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Why the Department of Justice wants to force its 28,000 employees to confront unconscious racial biases

Why the Department of Justice wants to force its 28,000 employees to confront unconscious racial biases
The U.S. Department of Justice in Washington, D.C. (Win McNamee / Getty Images)

As police have grappled with accusations of racism in the wake of shootings of unarmed black Americans, the Department of Justice has pushed law enforcement departments to undertake increasingly popular trainings on how unconscious biases – such as racial prejudice – influence policing.

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Now, the federal department is turning the mirror on itself.

Justice officials announced Monday that more than 28,000 employees will take part in mandatory implicit bias training over the next year, forcing federal agents to confront their subtle views on race and a host of other issues, including gender and sexual orientation.

Deputy Atty. Gen. Sally Yates in October 2015.
Deputy Atty. Gen. Sally Yates in October 2015. (Carolyn Kaster / Associated Press)

The trainings will include 5,800 U.S. attorneys and 23,000 federal agents in the FBI; Drug Enforcement Administration; Bureau of Alcohol, Tobacco, Firearms and Explosives; and U.S. Marshals Service.

"Given that the research is clear that most people experience some degree of unconscious bias, and that the effects of that bias can be countered by acknowledging its existence and utilizing response strategies, it is essential," Deputy Atty. Gen. Sally Yates said in a statement announcing the program. Yates, along with the FBI Director James B. Comey and senior officials of the three other law enforcement agencies, will be the first to undergo the trainings on Tuesday.

The move comes after criticism of the department, which had encouraged local police to take part in such trainings but had not widely implemented anti-bias curriculum internally. A presidential task force on policing created in the wake of the 2014 shooting of Michael Brown and ensuring protests in Ferguson, Mo., included implicit bias as one of the areas law enforcement should emphasize. Justice officials have done occasional programs on unconscious bias, but this is the first department-wide program on the matter.

Since 2010, the Justice Department's Office of Community Oriented Policing Services, which supports local police through education programs and grants for hiring and equipment, has helped train more than 2,600 police through an effort called Fair and Impartial Policing. A version of the program, developed by the nonprofit Police Executive Research Forum, will be used for federal agents. It covers race, ethnicity, gender, religion, sexual orientation and gender identity, as well as "socioeconomic and professional status," according to the department.

Though such trainings are becoming common in police departments, they're not without controversy. Racial bias among police has long been studied – a 1974 article from UC Berkeley criminologist Paul Takagi famously said "police have one trigger finger for whites and another for blacks" – but the data on how unconscious views affect law enforcement are mixed. In a study released this year, Washington State University researchers found that officers were three times less likely to shoot unarmed black people than unarmed white people.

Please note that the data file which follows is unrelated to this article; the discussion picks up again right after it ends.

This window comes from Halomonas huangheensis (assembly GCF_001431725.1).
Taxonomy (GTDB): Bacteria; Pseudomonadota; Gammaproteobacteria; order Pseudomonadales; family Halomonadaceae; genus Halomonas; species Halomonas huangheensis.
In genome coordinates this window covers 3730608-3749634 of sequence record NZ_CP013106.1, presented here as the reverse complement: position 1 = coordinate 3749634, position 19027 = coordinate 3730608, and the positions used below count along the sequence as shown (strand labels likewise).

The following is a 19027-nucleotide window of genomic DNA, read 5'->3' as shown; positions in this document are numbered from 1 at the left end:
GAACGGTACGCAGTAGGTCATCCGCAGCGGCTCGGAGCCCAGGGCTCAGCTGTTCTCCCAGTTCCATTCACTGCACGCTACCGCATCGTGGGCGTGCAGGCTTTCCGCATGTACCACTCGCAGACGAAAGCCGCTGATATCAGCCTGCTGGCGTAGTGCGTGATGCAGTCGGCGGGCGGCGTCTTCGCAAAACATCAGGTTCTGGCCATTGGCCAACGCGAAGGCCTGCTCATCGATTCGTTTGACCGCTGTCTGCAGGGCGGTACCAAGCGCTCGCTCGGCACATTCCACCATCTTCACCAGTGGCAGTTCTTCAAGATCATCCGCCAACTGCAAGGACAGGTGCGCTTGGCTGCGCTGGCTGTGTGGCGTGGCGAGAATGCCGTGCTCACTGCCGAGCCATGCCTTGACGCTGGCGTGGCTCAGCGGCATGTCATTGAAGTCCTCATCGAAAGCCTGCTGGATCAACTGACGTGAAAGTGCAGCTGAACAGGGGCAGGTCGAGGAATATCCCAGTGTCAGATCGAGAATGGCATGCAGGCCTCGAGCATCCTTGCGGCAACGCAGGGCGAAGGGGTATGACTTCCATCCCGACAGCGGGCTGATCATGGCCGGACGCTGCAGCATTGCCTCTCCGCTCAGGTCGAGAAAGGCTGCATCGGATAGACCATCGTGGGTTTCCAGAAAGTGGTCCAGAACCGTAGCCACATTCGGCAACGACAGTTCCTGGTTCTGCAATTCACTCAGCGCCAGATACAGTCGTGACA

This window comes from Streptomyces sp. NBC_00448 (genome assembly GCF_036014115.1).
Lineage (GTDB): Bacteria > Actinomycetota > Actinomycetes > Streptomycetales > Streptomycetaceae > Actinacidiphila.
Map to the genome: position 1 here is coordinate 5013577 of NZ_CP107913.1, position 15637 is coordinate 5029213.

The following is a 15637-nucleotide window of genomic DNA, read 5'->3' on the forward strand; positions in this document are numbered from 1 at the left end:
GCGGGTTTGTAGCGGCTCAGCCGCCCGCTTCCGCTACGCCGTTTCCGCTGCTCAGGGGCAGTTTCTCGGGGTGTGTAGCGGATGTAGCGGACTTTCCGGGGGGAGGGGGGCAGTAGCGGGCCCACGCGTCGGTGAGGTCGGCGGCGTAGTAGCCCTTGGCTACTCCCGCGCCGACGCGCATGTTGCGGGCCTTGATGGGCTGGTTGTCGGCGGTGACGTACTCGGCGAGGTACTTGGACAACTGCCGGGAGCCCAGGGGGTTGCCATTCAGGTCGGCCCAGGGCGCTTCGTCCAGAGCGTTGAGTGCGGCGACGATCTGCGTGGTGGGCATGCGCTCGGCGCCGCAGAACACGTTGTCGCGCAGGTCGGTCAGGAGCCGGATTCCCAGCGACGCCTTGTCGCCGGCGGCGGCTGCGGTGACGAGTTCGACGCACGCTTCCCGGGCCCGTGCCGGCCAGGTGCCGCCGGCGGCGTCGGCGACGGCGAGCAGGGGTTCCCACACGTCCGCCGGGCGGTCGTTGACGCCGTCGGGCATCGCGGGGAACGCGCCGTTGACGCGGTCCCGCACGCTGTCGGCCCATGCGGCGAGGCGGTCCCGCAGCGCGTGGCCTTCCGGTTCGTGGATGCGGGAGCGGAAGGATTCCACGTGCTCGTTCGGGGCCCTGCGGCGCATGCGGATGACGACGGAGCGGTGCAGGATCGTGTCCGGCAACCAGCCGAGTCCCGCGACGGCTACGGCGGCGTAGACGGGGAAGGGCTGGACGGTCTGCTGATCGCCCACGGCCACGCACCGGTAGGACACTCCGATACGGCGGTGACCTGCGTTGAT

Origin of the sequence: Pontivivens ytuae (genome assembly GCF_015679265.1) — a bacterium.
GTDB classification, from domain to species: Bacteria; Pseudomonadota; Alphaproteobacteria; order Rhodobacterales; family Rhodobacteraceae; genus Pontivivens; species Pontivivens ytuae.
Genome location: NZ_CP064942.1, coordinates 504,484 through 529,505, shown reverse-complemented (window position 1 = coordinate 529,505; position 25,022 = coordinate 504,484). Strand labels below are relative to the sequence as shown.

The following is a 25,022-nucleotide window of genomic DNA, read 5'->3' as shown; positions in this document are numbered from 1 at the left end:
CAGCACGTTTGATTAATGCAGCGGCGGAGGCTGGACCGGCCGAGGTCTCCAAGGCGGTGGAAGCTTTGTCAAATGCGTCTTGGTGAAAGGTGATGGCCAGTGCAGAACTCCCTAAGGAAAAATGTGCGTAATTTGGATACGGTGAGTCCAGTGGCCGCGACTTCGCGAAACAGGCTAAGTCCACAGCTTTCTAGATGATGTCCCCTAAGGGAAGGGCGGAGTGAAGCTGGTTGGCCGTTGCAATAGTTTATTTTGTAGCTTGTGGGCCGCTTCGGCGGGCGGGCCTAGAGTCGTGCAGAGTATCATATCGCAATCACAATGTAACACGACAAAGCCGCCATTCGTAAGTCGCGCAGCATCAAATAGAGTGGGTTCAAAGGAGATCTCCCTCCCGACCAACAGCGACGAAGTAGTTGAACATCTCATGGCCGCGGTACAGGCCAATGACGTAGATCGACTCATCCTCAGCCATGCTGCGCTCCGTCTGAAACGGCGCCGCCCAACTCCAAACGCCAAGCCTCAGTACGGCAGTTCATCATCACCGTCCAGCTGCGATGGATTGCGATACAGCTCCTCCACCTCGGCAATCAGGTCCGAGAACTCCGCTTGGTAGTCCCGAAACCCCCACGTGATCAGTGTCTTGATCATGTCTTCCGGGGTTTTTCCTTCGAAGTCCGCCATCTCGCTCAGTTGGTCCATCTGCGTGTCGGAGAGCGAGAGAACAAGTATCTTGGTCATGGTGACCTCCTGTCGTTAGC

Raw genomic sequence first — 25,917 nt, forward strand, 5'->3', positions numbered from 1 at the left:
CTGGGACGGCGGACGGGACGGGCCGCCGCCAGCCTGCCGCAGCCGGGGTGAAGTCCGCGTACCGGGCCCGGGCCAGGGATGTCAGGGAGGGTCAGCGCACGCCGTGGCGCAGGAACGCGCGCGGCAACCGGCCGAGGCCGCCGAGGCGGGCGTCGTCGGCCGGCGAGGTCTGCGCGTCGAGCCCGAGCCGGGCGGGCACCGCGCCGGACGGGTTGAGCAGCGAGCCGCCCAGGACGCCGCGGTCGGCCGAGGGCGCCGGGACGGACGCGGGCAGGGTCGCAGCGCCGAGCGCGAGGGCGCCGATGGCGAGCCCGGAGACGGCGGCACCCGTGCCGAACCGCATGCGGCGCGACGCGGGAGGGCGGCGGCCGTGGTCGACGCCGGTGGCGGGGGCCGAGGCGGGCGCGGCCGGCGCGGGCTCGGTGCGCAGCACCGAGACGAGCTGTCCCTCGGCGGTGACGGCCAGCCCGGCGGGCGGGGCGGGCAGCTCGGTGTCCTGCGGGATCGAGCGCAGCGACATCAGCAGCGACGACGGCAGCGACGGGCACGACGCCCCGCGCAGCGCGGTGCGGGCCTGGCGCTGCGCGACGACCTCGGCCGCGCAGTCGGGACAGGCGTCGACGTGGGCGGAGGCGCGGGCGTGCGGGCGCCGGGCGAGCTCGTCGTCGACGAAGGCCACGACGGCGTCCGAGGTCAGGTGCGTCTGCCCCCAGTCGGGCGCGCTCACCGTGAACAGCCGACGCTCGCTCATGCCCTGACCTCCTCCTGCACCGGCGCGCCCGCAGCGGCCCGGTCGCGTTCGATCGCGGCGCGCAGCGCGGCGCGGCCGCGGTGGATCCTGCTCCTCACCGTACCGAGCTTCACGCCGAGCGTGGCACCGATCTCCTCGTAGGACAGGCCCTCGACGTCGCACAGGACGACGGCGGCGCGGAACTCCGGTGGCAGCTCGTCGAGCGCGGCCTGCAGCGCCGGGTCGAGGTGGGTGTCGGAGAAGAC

Police try to remove Jasmine Richards at a lectern after she exceeded the time limit at a Los Angeles Police Commission meeting on May 17, 2016. Before the meeting, Black Lives Matter members and others held a news conference criticizing the city.
Police try to remove Jasmine Richards at a lectern after she exceeded the time limit at a Los Angeles Police Commission meeting on May 17, 2016. Before the meeting, Black Lives Matter members and others held a news conference criticizing the city. (Irfan Khan / Los Angeles Times)

Scholars have also criticized implicit bias training, saying the research on its effectiveness is limited at best.

"The new sexy thing to talk about is implicit bias, but I worry that the other areas that are certainly as important if not more are pushed aside as a result," such as how law enforcement employees are trained to de-escalate potentially violent situations, said Destiny Peery, a law professor at Northwestern University. "In some ways, the discussion of implicit bias has come to the exclusion of discussion about systemic or institutional biases."

Delores Jones-Brown, a professor at the John Jay College Center on Race, Crime and Justice, called the Justice Department training a "major step forward."

"Often those with good intentions don't recognize the ways in which they have been influenced by America's long history of racialized 'justice,'" Jones-Brown said. "The DOJ especially needs to be aware of the negative impact the country's racialized history can have on its interpretation of fairness and constitutional rights."

Jaweed Kaleem is The Times' national race and justice correspondent. Follow him on Twitter and Facebook.

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